The Other McCain

"One should either write ruthlessly what one believes to be the truth, or else shut up." — Arthur Koestler

The ‘Controversial’ Kevin Williamson

Posted on | March 24, 2018 | Comments Off on The ‘Controversial’ Kevin Williamson


If you want to know what excellent journalism looks like, go read “The White Ghetto,” Kevin D. Williamson’s 2014 travelogue of Appalachia:

There used to be two movie theaters here — a regular cinema and a drive-in. Both are long gone. The nearest Walmart is nearly an hour away. There’s no bookstore, the nearest Barnes & Noble being 55 miles away and the main source of reading matter being the horrifying/hilarious crime blotter in the local weekly newspaper. Within living memory, this town had three grocery stores, a Western Auto and a Napa Auto Parts, a feed store, a lumber store, a clothing shop, a Chrysler dealership, a used-car dealership, a skating rink — even a discotheque, back in the 1970s. Today there is one grocery store, and the rest is as dead as disco. . . .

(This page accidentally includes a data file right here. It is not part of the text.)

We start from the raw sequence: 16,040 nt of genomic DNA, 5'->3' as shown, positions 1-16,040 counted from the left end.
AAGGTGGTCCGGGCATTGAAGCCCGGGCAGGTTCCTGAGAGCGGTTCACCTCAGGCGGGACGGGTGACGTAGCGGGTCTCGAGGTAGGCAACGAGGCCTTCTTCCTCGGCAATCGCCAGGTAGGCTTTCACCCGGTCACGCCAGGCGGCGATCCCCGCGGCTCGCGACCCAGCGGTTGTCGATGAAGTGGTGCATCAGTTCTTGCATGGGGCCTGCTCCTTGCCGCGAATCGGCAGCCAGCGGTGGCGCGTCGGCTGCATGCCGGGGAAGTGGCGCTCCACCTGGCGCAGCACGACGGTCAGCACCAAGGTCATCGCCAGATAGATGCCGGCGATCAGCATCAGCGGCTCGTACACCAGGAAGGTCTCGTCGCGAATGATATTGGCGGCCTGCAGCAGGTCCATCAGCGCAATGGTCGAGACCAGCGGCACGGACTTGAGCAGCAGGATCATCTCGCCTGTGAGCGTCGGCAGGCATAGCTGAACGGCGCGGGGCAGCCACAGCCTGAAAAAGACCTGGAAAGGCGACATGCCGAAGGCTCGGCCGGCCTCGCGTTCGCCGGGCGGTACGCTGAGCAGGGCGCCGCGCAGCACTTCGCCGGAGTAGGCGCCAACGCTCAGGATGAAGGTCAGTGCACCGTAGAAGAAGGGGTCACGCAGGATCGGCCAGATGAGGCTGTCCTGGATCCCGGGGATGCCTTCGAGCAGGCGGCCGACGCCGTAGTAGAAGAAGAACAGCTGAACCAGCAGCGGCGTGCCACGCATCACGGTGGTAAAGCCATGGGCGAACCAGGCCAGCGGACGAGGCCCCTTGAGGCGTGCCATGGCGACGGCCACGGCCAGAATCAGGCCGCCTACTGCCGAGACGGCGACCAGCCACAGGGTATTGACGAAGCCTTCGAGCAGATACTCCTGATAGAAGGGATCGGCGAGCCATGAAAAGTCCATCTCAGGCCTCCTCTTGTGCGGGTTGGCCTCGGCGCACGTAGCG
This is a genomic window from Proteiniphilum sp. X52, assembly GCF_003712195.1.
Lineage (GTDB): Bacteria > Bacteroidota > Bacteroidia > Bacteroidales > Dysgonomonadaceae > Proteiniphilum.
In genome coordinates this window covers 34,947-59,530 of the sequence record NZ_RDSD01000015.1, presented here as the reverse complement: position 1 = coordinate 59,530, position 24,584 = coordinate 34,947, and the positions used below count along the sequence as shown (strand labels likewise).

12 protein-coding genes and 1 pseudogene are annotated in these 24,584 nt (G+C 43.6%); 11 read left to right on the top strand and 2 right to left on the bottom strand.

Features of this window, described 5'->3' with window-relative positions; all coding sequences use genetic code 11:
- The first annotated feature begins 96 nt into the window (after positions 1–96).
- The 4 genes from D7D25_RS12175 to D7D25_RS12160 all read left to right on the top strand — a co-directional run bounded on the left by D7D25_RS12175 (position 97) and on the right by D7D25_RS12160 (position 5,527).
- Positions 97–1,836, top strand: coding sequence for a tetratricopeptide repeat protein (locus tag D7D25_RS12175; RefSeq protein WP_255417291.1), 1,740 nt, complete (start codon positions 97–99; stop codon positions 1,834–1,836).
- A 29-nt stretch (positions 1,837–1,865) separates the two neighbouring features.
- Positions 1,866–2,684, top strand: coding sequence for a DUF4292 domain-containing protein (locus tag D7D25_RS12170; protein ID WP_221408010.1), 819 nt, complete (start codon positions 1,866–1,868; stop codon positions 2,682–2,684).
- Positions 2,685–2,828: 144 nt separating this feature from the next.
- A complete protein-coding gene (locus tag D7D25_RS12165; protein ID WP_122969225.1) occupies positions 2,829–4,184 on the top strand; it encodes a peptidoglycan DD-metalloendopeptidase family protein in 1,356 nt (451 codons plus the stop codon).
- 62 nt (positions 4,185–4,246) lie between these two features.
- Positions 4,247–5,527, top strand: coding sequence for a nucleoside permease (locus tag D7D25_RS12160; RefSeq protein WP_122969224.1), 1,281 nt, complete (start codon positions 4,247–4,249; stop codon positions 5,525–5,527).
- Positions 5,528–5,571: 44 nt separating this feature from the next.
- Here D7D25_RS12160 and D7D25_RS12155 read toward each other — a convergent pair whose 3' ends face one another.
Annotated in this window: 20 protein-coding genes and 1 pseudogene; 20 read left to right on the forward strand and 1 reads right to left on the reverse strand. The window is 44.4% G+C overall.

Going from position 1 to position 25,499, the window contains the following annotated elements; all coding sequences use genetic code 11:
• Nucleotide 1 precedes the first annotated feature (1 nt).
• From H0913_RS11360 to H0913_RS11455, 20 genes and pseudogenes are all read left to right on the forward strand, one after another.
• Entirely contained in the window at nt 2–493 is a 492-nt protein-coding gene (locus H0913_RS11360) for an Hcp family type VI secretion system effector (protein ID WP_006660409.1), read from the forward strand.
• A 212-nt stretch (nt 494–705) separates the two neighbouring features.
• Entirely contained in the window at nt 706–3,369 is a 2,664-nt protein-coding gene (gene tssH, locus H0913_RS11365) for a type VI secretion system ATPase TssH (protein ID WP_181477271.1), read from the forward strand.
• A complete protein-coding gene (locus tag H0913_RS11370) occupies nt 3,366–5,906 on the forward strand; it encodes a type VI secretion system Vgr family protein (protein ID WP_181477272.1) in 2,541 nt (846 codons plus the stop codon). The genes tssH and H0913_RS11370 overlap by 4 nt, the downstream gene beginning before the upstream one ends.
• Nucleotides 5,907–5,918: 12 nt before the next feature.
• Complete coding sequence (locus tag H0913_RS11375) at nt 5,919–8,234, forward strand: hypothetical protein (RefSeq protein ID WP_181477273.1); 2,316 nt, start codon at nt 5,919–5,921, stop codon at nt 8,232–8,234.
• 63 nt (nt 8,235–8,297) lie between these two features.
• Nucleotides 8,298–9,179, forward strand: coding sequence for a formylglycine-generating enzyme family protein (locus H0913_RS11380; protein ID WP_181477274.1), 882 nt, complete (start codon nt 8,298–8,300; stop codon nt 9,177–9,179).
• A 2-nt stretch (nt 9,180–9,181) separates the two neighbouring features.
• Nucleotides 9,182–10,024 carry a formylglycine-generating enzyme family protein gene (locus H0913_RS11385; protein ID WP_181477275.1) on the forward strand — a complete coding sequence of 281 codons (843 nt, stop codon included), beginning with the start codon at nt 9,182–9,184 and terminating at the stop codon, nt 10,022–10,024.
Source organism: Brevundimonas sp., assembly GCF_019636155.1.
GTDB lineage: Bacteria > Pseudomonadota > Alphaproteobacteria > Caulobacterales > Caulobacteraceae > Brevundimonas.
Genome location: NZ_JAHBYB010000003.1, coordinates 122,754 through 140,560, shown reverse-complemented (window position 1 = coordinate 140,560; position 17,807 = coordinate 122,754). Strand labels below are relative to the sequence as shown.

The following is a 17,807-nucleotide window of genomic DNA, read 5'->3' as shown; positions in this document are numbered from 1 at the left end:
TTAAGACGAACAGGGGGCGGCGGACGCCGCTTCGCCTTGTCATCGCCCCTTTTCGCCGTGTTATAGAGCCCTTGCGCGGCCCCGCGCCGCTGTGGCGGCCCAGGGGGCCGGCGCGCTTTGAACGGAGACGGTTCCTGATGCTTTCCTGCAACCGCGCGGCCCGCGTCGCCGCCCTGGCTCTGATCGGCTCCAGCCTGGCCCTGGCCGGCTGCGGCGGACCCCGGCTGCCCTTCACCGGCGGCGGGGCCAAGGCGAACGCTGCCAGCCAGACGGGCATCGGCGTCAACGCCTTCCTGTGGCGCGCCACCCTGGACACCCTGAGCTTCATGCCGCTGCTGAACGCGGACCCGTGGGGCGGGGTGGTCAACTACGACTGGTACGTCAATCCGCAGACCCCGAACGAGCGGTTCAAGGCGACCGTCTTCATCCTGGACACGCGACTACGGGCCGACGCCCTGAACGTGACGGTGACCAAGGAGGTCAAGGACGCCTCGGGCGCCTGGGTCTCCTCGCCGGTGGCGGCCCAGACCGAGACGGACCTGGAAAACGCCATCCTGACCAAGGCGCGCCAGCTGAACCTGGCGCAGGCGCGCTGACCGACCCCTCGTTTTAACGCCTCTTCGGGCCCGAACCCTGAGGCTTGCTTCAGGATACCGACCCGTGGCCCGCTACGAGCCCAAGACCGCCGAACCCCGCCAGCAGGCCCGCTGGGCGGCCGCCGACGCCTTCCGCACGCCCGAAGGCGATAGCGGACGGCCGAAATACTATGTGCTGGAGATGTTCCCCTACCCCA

Read the whole thing. It’s both highly informative and highly readable, because Williamson is an elegant writer. Instead of clobbering readers over the head with political talking-points, he just tells the story and lets readers draw their own conclusions. It’s what used to be called New Journalism, the stuff that Tom Wolfe and Hunter S. Thompson started doing in the 1960s. An unsuspecting reader might not realize that the purpose of Williamson’s expedition to Booneville, Kentucky, was to illustrate a point made 20 years earlier by a Harvard University psychology professor and a famous political scientist.